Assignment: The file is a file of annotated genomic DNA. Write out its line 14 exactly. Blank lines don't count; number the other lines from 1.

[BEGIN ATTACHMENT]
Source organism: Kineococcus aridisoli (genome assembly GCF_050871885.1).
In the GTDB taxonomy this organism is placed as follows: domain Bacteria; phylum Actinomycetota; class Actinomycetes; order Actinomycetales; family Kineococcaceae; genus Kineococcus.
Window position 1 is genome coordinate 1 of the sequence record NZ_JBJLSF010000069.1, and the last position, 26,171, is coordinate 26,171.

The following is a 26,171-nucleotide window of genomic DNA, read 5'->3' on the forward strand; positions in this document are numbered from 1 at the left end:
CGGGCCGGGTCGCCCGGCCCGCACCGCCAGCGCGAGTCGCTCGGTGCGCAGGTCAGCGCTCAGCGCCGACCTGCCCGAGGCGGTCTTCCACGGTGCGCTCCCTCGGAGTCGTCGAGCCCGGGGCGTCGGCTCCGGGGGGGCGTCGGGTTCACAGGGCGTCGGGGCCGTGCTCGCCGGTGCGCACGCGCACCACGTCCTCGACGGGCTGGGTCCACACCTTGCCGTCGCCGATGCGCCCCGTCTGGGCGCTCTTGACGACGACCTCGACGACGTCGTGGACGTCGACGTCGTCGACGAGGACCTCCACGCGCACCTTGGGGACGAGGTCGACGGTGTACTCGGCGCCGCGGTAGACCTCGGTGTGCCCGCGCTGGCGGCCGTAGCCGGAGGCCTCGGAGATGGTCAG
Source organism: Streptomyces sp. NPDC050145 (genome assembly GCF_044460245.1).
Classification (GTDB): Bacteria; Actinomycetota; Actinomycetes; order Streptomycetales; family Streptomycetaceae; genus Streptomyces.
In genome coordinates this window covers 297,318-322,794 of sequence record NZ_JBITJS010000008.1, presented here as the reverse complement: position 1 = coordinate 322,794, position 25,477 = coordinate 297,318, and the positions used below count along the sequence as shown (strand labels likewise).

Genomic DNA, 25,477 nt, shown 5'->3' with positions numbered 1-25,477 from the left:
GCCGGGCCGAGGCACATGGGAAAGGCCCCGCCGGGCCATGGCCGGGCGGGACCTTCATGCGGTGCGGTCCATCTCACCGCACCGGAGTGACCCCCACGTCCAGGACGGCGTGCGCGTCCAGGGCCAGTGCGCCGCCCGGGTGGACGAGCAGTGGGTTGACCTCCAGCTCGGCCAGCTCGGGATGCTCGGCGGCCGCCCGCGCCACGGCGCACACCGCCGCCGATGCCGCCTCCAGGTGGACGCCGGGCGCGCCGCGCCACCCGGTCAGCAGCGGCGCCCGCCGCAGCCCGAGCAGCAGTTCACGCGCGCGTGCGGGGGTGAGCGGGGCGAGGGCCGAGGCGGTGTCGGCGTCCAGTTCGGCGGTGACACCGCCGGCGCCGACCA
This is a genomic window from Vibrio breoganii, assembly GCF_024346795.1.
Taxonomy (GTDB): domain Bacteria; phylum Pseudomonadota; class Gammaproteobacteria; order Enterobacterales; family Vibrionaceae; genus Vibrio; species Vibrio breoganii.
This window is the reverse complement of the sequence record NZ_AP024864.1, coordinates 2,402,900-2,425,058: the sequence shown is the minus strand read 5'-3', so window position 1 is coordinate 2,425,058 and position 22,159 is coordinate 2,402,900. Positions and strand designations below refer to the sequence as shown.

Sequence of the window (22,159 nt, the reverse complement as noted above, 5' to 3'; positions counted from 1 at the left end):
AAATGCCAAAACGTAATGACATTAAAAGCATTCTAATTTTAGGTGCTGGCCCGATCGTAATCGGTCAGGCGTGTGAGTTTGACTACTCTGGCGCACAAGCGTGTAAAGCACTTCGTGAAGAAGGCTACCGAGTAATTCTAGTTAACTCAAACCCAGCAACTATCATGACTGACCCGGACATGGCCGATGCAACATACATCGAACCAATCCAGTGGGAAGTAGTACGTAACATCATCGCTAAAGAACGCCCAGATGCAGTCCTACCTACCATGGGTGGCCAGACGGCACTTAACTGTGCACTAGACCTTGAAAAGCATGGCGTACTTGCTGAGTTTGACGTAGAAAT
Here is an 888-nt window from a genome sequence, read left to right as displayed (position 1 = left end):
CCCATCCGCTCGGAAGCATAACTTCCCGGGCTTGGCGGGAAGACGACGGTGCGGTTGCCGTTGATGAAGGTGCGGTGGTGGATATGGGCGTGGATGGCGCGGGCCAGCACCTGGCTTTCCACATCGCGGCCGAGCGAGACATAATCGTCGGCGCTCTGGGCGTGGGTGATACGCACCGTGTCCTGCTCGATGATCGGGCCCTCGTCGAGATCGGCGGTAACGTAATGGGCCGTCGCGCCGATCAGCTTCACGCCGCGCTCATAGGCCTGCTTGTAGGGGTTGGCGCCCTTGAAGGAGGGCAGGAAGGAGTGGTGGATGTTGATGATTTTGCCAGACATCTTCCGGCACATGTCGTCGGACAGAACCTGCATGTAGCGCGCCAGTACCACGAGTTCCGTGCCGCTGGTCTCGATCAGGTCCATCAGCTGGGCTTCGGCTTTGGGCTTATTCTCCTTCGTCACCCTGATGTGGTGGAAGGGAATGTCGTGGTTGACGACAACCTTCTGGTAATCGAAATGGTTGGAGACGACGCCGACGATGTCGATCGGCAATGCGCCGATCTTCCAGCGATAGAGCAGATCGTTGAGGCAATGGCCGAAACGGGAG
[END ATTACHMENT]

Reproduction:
Sequence of the window (22,159 nt, the reverse complement as noted above, 5' to 3'; positions counted from 1 at the left end):